World War I
The Schlieffen Plan

The Schlieffen Plan
Reading Level
     edHelper's suggested reading level:   grades 5 to 7
     Flesch-Kincaid grade level:   6.44

     challenging words:    rumblings, alliance, resistance, cabs, takeover, unprotected, agreement, immediately, bypass, retreat, fairly, lines, battle, reinforce, divide, prepare
     content words:    World War, Great Britain, Eastern Europe, German Army Chief, Schlieffen Plan, On August, East Prussia

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The Schlieffen Plan
By Jane Runyon

1     Long before the first shots were fired in World War I, plans were being made to win the war. In 1904, ten years before the battles began, France, Great Britain, and Russia decided to form an alliance. These countries had heard rumblings from Germany that frightened them. They felt threatened by the Germans. Germany was building up its army and hinting at the idea that they would like to take control of smaller countries in Eastern Europe. France and Great Britain made an agreement to help each other in the event of a German attack. They decided to include Russia in their agreement. That would mean that the western border with Germany would be protected by France and Great Britain. The eastern border with Germany would be protected by Russia.
2     When Germany heard about the agreements made by France, Great Britain, and Russia, they were afraid that they were going to be attacked by these forces. The German Army Chief of Staff, Alfred von Schlieffen, was given the task of coming up with a plan to protect Germany. He believed that if France was quickly and soundly defeated in a war, Great Britain was weak enough that it would drop out of the fight. He had seen the Russian army and knew that it would take it at least six weeks to prepare itself for any kind of war. Because of these suppositions, he formed a plan that would defend his country in case of attack by the united forces.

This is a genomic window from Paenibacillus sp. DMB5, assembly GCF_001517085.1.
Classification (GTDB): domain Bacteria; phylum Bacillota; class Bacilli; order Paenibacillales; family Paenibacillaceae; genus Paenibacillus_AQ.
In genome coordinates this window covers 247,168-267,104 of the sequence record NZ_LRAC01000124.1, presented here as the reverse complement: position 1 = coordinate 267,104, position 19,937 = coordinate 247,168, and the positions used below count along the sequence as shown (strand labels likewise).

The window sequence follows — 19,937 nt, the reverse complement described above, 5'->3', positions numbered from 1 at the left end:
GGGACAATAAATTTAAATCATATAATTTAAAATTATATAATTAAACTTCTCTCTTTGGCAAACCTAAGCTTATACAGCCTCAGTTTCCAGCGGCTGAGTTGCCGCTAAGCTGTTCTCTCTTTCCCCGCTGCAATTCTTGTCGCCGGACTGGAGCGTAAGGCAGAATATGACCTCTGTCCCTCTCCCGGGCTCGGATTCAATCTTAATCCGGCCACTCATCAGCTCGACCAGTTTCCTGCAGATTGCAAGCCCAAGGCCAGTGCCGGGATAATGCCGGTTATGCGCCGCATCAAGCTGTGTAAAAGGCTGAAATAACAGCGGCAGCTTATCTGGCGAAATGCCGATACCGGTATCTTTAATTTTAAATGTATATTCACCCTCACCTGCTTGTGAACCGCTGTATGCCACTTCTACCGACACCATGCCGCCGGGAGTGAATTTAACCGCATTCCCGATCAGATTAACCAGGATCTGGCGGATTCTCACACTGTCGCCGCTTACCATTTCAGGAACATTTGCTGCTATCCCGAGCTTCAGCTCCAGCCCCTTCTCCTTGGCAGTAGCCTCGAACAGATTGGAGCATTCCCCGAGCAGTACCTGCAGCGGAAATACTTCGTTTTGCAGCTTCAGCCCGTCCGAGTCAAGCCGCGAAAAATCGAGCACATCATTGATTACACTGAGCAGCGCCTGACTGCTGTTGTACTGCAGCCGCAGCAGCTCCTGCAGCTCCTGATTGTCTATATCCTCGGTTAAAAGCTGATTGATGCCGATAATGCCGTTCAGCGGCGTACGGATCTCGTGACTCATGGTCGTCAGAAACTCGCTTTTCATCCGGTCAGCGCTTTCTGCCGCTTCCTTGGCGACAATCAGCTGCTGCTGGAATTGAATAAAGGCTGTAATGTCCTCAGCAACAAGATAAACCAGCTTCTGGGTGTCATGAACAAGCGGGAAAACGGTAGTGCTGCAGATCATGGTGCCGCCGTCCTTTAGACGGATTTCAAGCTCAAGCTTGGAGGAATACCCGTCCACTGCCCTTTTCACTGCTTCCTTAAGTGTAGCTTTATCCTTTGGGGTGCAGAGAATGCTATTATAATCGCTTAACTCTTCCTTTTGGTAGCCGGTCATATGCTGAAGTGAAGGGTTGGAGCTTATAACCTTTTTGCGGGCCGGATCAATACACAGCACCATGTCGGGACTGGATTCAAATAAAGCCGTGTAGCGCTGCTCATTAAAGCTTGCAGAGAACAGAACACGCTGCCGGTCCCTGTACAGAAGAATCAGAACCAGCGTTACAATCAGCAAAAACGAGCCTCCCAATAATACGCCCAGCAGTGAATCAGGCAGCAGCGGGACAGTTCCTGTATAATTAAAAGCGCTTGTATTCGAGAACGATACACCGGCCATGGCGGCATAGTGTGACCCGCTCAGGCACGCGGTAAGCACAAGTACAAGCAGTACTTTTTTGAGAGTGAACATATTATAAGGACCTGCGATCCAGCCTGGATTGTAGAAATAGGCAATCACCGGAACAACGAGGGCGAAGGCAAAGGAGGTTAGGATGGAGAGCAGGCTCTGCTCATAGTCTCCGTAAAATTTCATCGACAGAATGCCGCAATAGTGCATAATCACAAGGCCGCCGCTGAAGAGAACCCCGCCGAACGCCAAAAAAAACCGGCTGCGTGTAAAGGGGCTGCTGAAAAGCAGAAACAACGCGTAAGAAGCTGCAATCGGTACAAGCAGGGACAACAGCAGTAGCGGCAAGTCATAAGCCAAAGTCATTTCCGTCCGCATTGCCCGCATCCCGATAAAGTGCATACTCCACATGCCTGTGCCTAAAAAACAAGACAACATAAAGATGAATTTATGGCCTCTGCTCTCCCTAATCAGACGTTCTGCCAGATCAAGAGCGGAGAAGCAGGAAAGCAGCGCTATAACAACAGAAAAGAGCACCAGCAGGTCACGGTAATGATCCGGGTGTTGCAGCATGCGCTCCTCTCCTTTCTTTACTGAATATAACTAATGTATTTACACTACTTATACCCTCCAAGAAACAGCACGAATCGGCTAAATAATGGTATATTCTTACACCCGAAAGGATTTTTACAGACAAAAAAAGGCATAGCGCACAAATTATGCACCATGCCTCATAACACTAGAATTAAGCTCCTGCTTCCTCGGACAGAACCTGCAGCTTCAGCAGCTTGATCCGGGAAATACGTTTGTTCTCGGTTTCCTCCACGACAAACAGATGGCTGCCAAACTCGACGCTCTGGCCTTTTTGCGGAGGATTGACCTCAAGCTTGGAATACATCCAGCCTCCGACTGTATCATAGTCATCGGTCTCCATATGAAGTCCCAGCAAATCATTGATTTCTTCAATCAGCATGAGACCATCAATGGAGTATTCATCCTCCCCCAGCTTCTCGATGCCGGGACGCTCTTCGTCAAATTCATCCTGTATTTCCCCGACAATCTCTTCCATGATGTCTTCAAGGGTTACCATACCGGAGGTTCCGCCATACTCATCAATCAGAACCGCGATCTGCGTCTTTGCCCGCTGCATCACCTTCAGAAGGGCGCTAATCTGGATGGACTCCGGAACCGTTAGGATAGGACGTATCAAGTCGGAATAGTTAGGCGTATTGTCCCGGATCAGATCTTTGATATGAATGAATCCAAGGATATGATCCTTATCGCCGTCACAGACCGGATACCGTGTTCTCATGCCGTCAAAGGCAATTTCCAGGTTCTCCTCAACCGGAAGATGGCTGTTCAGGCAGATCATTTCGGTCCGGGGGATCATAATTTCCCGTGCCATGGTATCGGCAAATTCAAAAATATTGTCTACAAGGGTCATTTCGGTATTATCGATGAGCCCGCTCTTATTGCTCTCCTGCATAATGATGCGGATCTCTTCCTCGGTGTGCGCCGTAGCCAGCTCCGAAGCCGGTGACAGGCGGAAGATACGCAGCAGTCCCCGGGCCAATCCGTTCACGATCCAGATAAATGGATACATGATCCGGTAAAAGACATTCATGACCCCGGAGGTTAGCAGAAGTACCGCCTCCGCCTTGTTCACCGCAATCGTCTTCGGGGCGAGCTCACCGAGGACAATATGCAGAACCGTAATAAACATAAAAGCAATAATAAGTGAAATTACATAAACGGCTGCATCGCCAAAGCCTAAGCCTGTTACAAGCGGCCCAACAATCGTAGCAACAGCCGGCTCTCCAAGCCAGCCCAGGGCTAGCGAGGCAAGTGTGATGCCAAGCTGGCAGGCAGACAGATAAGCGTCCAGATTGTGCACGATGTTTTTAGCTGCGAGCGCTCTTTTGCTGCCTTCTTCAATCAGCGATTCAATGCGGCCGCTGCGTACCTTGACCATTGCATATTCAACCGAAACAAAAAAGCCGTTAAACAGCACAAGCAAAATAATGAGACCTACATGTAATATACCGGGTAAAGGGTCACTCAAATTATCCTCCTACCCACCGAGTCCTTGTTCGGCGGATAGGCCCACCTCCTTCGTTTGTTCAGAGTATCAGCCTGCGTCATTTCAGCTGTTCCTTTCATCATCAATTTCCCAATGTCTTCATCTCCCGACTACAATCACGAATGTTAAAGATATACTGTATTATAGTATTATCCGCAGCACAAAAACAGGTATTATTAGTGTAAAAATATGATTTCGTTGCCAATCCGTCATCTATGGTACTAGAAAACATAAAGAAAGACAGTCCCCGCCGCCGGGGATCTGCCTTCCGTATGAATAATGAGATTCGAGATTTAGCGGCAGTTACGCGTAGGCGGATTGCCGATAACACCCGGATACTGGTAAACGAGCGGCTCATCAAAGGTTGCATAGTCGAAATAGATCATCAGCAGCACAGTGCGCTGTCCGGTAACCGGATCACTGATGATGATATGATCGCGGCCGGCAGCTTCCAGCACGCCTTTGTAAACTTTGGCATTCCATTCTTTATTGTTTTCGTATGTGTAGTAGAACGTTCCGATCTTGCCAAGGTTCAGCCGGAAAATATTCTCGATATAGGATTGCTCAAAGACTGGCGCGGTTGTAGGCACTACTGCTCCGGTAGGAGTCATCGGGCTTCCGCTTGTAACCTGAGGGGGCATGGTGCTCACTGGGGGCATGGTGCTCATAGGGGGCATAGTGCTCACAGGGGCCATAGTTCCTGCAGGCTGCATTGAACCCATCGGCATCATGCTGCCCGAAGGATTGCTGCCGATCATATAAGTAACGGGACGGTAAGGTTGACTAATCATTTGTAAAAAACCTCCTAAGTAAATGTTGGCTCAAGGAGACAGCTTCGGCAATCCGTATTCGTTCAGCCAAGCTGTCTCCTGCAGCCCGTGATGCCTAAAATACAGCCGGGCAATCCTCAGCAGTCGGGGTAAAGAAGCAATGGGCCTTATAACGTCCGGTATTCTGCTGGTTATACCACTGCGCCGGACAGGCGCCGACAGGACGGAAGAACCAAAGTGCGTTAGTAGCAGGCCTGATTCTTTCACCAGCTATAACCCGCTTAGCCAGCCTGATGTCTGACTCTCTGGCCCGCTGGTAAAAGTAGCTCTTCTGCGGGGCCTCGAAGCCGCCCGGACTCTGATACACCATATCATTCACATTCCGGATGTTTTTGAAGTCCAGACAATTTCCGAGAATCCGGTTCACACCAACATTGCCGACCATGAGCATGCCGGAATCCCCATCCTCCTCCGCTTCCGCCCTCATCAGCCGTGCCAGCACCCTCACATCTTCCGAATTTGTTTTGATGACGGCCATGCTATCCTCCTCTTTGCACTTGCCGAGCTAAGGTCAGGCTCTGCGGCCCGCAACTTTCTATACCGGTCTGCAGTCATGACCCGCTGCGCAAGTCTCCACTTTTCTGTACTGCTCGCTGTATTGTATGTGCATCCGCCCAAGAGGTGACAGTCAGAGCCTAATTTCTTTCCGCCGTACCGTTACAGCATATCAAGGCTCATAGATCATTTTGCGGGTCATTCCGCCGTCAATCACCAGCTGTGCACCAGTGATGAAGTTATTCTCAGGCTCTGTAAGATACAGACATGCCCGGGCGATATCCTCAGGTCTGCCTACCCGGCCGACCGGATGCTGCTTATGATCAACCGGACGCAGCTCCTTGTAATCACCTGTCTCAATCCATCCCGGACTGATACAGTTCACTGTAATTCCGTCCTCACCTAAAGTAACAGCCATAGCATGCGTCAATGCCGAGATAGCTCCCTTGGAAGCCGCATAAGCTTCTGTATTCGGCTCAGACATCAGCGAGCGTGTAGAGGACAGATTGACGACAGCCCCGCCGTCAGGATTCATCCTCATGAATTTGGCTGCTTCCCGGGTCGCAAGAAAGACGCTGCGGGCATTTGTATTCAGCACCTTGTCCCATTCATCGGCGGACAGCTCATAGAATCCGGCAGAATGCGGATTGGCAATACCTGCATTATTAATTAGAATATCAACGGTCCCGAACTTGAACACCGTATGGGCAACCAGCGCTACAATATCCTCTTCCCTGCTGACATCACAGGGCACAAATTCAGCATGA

3     Schlieffen's plan was fairly simple. Ninety percent of the German army would be sent to attack France. There were French forts on their border with Germany. Schlieffen's plan was to bypass these forts and surprise the French from another direction. His plan sent German troops through Holland, Belgium, and Luxembourg. Germany would take control of these small, weak countries in quick attacks. This would lead them to an unprotected section of France. From this point, they would be able to enter France and take control before the troops on the border had time to make their move. The other 10% of the German troops would be sent to the Russian border. The Germans believed that the Russians would take so long to respond to the Germans, that they would have plenty of time to take control of France and then reinforce their troops on the Russian border.

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